Elevating the mastery of mosaics to utterly bewildering heights is an artist whose skill and vision is unmatched, with talents honed by “straddling the worlds of fine art and contemporary craft”, and tiletastic displays one has to see to believe. Today we’re talking Susan Day.
Creating large-scale, architectural installations of handmade ceramics, Day’s artworks have decorated a number of public walls including the facade of her own house. Not your average mosaics, instead of piecing together images, patterns, and scenes from ceramic fragments, Day’s designs are fully custom, with hundreds of individually crafted tiles.
Complete with varied surface relief decor, tiles that feature faces, eyes, leaves, creatures, and swirls form Day’s designs “drawing connections to nature and identity” in a striking display with endless layers of detail.
Some recent creations include a 500 square-foot exterior mosaic work commissioned by the City of Lethbridge, Alberta titled ‘The New Nature’, a 1000-square-foot mosaic artwork at the London Children’s Museum, and a vibrant, biophilic exterior facade for the new safe injection site in central London, Ontario.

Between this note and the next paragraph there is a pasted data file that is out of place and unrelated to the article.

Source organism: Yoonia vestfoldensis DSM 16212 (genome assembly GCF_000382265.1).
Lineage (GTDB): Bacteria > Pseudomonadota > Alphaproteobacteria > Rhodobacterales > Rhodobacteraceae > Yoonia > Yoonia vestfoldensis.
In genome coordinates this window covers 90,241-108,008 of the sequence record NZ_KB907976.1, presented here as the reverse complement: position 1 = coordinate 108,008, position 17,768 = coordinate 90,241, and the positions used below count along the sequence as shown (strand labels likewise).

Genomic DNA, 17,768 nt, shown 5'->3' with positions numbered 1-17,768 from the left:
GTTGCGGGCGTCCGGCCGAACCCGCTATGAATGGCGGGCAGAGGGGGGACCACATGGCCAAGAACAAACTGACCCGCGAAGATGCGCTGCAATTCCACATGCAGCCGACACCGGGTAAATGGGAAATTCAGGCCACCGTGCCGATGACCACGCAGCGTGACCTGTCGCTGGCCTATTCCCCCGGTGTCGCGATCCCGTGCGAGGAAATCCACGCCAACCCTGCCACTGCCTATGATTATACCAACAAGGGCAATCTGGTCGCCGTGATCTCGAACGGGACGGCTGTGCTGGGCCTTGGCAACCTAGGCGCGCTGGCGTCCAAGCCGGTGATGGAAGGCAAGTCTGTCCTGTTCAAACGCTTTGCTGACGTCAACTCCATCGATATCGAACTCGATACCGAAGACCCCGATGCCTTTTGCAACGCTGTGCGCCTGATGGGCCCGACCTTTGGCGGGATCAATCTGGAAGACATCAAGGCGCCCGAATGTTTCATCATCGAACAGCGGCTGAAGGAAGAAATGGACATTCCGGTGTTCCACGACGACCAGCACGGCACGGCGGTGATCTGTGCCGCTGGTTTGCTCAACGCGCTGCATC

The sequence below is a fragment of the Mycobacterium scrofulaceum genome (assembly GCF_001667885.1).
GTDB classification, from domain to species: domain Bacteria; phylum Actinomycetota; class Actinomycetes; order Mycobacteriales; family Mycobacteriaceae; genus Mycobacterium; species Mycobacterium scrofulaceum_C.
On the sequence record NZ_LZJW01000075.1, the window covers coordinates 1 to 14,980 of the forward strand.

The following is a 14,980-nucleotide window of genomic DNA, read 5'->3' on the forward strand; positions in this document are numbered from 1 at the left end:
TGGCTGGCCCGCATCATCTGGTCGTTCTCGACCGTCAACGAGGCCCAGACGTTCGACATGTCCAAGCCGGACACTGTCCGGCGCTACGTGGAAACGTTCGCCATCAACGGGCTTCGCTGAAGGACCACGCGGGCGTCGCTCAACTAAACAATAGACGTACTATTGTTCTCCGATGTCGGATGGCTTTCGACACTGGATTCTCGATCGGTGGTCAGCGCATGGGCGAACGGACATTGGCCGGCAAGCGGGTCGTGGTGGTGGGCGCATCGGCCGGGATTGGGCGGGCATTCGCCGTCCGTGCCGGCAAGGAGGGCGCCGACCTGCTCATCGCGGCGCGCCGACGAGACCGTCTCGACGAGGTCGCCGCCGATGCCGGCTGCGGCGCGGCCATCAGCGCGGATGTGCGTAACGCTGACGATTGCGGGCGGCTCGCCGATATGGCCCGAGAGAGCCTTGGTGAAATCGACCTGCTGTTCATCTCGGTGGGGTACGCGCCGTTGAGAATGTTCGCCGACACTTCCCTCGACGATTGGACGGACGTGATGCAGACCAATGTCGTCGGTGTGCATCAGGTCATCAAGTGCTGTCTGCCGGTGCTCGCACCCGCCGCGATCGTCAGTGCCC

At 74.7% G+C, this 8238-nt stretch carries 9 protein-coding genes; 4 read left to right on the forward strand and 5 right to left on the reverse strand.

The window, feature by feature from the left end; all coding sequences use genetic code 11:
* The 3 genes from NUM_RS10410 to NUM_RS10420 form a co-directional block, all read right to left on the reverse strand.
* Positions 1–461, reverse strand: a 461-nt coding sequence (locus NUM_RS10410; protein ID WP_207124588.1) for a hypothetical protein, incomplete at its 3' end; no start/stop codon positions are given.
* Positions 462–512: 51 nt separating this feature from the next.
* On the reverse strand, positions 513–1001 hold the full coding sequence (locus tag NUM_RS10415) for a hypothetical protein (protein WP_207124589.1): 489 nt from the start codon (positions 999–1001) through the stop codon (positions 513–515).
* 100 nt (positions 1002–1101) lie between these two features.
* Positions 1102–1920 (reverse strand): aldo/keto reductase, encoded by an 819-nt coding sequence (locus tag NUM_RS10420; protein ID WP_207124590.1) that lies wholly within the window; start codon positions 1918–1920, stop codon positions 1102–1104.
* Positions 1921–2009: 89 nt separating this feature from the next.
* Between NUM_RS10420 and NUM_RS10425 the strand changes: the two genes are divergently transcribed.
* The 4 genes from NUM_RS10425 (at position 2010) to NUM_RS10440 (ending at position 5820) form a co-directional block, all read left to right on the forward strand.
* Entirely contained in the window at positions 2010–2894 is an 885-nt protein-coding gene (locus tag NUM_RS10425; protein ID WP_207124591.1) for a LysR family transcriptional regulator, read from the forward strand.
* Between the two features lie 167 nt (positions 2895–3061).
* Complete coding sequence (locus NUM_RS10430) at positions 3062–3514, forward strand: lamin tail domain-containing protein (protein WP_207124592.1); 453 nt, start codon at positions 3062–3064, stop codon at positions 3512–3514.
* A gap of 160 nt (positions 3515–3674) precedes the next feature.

As for Day’s home, a desire for a change of pace led her and her husband to sell up their suburban ranch home and trade it in for “a condemned house in a gritty inner city neighbourhood.” Working with Brad Skinner of Skinner Architects, the property was transformed into the ideal blank canvas, and later, after installing approximately 100,000 tiles, into a striking piece of art. As the extreme weather of this SW Ontario city (spanning -30C to 34C over the year) could be detrimental to ceramics, Day has formulated a dream clay and glaze team designed to handle erratic weather and quick drops in temperature. So far no tiles have been lost!
A new post by Hanna Simpson, Diary of a Tile Addict, May 2023.